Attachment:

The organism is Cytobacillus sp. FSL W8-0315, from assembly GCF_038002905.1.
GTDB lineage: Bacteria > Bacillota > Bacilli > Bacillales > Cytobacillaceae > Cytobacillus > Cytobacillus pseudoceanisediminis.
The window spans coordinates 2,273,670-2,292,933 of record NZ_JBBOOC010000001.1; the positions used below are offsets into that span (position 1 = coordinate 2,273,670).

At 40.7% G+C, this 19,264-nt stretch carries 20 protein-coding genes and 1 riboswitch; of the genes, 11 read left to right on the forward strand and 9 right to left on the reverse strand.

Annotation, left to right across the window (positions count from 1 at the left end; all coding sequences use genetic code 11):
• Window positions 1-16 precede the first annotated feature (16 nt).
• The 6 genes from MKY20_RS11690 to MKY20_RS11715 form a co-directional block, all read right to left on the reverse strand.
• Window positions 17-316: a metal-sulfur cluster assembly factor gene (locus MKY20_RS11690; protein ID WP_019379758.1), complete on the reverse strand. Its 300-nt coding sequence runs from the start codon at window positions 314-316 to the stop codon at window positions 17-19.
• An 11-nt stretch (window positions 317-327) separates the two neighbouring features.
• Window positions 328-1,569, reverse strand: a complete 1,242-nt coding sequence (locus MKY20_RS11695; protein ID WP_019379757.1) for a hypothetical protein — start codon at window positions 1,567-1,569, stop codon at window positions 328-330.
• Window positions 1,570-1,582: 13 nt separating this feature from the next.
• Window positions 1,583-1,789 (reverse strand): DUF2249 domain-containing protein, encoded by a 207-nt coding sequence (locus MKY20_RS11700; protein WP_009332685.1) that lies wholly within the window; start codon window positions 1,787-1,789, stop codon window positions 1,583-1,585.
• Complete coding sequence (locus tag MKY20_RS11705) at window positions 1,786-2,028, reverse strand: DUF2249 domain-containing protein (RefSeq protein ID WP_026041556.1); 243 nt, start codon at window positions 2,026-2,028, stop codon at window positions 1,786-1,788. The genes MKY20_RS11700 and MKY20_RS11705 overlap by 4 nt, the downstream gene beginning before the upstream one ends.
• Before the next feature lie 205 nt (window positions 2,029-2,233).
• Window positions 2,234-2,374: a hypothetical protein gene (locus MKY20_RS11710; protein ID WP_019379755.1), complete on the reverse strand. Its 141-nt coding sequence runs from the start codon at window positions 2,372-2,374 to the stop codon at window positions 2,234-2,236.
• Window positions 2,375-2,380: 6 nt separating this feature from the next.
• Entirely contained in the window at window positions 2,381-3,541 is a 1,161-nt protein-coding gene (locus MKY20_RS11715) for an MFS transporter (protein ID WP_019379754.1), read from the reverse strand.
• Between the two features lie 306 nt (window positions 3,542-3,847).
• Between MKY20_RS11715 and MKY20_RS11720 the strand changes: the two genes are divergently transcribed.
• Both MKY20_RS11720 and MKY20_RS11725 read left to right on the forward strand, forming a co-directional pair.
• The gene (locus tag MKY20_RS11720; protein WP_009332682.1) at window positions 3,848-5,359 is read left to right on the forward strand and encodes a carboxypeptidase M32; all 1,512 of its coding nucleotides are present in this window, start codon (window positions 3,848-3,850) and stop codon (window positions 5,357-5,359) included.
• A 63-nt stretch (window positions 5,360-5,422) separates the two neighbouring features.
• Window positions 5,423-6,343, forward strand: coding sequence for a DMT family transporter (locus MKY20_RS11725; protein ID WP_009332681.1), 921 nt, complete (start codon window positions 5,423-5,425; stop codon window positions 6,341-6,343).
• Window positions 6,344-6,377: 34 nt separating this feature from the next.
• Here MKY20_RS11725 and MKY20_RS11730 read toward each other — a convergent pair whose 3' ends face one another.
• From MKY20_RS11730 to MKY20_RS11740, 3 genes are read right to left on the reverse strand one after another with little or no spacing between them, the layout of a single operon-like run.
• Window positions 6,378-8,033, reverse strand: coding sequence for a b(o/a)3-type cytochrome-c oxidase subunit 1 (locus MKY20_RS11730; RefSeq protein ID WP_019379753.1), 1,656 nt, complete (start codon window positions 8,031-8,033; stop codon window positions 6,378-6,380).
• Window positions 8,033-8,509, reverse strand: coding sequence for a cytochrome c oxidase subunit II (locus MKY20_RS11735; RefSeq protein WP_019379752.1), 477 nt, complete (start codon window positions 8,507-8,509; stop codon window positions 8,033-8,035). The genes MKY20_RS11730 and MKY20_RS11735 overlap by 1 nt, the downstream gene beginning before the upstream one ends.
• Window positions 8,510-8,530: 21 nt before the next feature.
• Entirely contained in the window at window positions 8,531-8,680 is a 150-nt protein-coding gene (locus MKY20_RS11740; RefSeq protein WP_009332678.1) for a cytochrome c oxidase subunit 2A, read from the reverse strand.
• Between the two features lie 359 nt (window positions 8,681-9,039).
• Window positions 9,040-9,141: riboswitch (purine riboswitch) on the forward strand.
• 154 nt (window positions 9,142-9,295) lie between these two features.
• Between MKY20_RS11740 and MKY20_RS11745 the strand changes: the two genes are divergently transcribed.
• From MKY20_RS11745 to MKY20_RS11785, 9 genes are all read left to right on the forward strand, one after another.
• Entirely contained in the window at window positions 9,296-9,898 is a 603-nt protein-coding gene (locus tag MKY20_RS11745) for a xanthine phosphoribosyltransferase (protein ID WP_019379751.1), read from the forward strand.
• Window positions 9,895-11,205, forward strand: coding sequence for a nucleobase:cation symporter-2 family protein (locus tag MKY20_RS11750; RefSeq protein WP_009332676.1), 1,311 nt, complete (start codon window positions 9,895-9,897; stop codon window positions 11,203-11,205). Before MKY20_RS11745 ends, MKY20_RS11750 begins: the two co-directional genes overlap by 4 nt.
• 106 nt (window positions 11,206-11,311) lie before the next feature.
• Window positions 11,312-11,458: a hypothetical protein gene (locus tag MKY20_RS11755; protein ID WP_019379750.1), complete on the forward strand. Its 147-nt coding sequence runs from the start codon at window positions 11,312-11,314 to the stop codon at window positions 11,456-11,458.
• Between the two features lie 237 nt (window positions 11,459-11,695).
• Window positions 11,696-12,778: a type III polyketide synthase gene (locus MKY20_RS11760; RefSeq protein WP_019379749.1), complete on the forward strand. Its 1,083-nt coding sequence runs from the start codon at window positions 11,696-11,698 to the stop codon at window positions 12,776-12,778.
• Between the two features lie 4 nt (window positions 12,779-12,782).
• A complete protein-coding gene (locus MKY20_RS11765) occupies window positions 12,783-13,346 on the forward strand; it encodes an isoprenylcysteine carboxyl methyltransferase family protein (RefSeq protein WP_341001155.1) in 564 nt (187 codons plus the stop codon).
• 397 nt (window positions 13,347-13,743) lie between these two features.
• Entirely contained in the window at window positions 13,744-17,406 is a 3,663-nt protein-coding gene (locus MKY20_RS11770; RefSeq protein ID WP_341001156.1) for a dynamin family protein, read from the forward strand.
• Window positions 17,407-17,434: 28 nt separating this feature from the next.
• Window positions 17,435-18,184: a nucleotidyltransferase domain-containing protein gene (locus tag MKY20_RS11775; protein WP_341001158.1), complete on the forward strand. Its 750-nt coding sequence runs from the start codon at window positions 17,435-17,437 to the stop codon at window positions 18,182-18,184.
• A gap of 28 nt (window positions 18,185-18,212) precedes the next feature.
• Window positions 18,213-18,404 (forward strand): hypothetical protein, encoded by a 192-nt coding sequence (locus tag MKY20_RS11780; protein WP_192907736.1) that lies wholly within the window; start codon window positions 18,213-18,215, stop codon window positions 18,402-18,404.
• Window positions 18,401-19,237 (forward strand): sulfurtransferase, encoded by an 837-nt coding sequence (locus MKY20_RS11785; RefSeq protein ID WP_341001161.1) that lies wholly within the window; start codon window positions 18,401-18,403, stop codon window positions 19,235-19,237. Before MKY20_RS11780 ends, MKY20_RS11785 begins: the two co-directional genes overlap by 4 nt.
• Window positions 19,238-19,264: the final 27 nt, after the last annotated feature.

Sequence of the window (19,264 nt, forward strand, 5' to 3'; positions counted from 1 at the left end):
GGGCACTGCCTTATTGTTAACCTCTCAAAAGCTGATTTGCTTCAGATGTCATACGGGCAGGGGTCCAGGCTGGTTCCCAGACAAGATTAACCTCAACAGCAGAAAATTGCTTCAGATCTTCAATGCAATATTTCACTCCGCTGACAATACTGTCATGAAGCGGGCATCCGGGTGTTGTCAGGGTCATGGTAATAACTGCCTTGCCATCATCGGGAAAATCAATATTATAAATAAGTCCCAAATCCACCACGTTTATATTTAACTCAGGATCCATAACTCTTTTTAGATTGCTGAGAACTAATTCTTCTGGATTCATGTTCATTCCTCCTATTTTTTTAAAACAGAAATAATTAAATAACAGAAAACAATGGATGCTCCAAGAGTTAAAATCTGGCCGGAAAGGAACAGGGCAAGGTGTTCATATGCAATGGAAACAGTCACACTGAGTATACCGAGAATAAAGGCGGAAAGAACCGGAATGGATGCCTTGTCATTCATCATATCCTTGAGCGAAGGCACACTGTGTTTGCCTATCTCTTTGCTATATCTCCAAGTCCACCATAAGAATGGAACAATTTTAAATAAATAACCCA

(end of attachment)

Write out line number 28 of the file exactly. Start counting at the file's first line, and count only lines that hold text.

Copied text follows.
• Window positions 8,033-8,509, reverse strand: coding sequence for a cytochrome c oxidase subunit II (locus MKY20_RS11735; RefSeq protein WP_019379752.1), 477 nt, complete (start codon window positions 8,507-8,509; stop codon window positions 8,033-8,035). The genes MKY20_RS11730 and MKY20_RS11735 overlap by 1 nt, the downstream gene beginning before the upstream one ends.